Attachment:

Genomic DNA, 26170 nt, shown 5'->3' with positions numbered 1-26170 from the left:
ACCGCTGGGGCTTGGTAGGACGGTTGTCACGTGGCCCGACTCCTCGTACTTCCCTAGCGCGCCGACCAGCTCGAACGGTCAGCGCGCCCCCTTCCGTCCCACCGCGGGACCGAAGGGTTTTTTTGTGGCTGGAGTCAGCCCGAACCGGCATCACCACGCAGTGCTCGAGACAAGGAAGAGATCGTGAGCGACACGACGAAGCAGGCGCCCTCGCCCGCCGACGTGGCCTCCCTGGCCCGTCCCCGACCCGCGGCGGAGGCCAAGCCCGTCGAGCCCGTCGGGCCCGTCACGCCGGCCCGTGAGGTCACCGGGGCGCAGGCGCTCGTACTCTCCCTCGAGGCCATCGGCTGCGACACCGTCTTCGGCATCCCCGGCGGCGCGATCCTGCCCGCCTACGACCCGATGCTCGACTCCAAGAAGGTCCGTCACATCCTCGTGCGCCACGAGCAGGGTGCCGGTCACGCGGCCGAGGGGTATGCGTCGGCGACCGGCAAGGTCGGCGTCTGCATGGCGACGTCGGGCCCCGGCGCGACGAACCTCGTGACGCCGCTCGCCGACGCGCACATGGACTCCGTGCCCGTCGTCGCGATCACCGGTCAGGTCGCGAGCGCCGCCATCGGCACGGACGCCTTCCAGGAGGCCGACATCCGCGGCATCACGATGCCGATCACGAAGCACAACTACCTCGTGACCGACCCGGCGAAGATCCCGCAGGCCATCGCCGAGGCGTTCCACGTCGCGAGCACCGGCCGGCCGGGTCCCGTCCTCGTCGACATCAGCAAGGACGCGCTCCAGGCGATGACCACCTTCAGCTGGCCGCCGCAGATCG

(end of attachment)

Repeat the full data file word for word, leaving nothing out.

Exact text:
Genomic DNA, 26170 nt, shown 5'->3' with positions numbered 1-26170 from the left:
ACCGCTGGGGCTTGGTAGGACGGTTGTCACGTGGCCCGACTCCTCGTACTTCCCTAGCGCGCCGACCAGCTCGAACGGTCAGCGCGCCCCCTTCCGTCCCACCGCGGGACCGAAGGGTTTTTTTGTGGCTGGAGTCAGCCCGAACCGGCATCACCACGCAGTGCTCGAGACAAGGAAGAGATCGTGAGCGACACGACGAAGCAGGCGCCCTCGCCCGCCGACGTGGCCTCCCTGGCCCGTCCCCGACCCGCGGCGGAGGCCAAGCCCGTCGAGCCCGTCGGGCCCGTCACGCCGGCCCGTGAGGTCACCGGGGCGCAGGCGCTCGTACTCTCCCTCGAGGCCATCGGCTGCGACACCGTCTTCGGCATCCCCGGCGGCGCGATCCTGCCCGCCTACGACCCGATGCTCGACTCCAAGAAGGTCCGTCACATCCTCGTGCGCCACGAGCAGGGTGCCGGTCACGCGGCCGAGGGGTATGCGTCGGCGACCGGCAAGGTCGGCGTCTGCATGGCGACGTCGGGCCCCGGCGCGACGAACCTCGTGACGCCGCTCGCCGACGCGCACATGGACTCCGTGCCCGTCGTCGCGATCACCGGTCAGGTCGCGAGCGCCGCCATCGGCACGGACGCCTTCCAGGAGGCCGACATCCGCGGCATCACGATGCCGATCACGAAGCACAACTACCTCGTGACCGACCCGGCGAAGATCCCGCAGGCCATCGCCGAGGCGTTCCACGTCGCGAGCACCGGCCGGCCGGGTCCCGTCCTCGTCGACATCAGCAAGGACGCGCTCCAGGCGATGACCACCTTCAGCTGGCCGCCGCAGATCG